[ntp:questions] Leap second to be introduced in June

Jochen Bern Jochen.Bern at LINworks.de
Tue Jan 20 23:14:31 UTC 2015

On 01/20/2015 10:58 AM, Martin Burnicki wrote:
> Wow, IMO this is *very* good summary of the problem, and explanation of
> the reasons for it.

Thanks, but after pondering the topic another night, I found my treatise
to still be faulty. :-} Let me try to amend:


The smaller point first, I suggested that imagining TAI and UTC in the
form of an integer counter would help understanding their properties.
That was me going overboard, I'm afraid.

You *can* try to imagine timescales that way, but in doing so, you'll
reduce almost all of them to an instrument keeping count of the physical
time ticking by, differing only by the offset from one to the other. How
these timescales treat leap seconds *is* a distinguishing feature, and
it is directly related to the bare counter's conversion into a date+time

As a corrolary, that means that - contradicting what I wrote before -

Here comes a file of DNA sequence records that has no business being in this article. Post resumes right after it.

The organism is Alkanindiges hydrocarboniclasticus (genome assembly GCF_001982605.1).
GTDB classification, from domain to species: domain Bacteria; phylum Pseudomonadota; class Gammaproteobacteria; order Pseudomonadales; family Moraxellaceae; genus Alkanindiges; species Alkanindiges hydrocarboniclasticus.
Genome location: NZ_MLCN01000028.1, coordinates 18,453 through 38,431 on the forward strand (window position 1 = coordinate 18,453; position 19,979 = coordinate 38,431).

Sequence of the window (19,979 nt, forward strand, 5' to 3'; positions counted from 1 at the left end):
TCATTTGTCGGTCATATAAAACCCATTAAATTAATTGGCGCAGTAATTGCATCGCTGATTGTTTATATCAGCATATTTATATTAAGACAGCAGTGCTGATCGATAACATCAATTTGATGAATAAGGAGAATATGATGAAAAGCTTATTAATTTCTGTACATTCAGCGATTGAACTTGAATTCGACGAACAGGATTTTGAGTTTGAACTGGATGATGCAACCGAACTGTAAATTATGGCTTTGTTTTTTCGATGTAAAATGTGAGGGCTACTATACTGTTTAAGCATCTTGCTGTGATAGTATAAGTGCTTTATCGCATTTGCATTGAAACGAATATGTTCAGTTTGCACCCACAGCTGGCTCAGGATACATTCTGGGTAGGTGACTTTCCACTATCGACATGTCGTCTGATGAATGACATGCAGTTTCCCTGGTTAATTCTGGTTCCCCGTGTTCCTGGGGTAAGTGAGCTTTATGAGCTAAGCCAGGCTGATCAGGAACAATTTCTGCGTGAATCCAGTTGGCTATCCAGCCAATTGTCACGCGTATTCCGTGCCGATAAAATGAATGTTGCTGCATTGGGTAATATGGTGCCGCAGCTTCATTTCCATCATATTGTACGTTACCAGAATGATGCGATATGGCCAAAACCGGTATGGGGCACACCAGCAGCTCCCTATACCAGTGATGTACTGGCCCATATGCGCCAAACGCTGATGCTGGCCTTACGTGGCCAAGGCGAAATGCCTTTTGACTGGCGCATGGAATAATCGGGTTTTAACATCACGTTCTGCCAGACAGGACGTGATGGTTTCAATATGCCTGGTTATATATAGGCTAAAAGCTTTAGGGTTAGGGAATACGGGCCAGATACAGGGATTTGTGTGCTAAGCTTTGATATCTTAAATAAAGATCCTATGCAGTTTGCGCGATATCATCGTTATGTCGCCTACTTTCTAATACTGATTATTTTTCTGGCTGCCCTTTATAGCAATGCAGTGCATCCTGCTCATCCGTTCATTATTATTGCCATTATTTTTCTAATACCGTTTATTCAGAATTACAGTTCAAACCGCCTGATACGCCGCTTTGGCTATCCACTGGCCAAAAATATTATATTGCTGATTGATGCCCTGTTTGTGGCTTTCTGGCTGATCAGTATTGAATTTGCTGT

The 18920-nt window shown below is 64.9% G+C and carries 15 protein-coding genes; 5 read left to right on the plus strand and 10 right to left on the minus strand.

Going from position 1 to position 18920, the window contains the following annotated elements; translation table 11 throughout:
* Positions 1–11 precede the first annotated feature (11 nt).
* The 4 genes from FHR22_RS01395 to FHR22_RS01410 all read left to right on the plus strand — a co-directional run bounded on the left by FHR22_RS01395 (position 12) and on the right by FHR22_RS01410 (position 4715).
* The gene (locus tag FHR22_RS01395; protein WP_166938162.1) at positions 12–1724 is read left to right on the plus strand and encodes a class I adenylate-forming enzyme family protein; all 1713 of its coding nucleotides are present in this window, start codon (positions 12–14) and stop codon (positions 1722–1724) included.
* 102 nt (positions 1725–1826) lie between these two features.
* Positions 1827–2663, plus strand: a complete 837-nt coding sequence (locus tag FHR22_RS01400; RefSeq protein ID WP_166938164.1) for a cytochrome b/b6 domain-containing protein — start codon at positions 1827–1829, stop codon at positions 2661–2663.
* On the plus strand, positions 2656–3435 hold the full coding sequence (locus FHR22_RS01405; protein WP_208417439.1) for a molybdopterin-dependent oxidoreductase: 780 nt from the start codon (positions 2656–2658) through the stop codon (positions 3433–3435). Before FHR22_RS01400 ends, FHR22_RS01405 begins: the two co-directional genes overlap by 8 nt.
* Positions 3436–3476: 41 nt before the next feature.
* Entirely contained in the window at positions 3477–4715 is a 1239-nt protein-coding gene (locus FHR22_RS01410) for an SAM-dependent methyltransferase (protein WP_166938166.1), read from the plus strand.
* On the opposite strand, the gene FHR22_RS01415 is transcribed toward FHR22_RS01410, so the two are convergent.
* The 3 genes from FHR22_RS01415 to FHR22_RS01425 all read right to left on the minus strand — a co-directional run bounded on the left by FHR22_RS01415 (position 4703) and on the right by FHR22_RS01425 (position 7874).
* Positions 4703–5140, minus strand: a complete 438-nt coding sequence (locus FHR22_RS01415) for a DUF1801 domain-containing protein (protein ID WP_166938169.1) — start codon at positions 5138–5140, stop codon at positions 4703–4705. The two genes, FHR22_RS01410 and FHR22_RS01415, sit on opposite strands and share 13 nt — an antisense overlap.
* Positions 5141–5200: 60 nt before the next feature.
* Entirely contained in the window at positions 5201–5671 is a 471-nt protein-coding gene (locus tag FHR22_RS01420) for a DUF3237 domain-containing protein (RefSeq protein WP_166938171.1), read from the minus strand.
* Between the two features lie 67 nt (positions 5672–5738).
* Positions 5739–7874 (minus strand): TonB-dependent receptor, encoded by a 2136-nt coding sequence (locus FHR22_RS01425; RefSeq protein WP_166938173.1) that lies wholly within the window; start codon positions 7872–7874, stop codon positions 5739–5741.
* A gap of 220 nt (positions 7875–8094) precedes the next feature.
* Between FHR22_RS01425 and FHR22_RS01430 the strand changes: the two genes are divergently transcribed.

TAI *does* have a notion of days and years by means of having a
date+time representation, and since that one doesn't recognize leap
seconds, they're *all* 86400, 31536000 (non-leap year), and 31622400
(leap year) seconds long, regardless of leap seconds.


Back to mathematics. (You might want to run now. ;-)

The problem I have with people calling a timescale "monotonous" or
"continuous" is that those are mathematical terms, and they're defined
for *functions*.

(Quick terminology recap: A function takes inputs from one set (domain)
and assigns an output/result from another set (codomain) to them. In
order to define "continuous", both domain and codomain need to be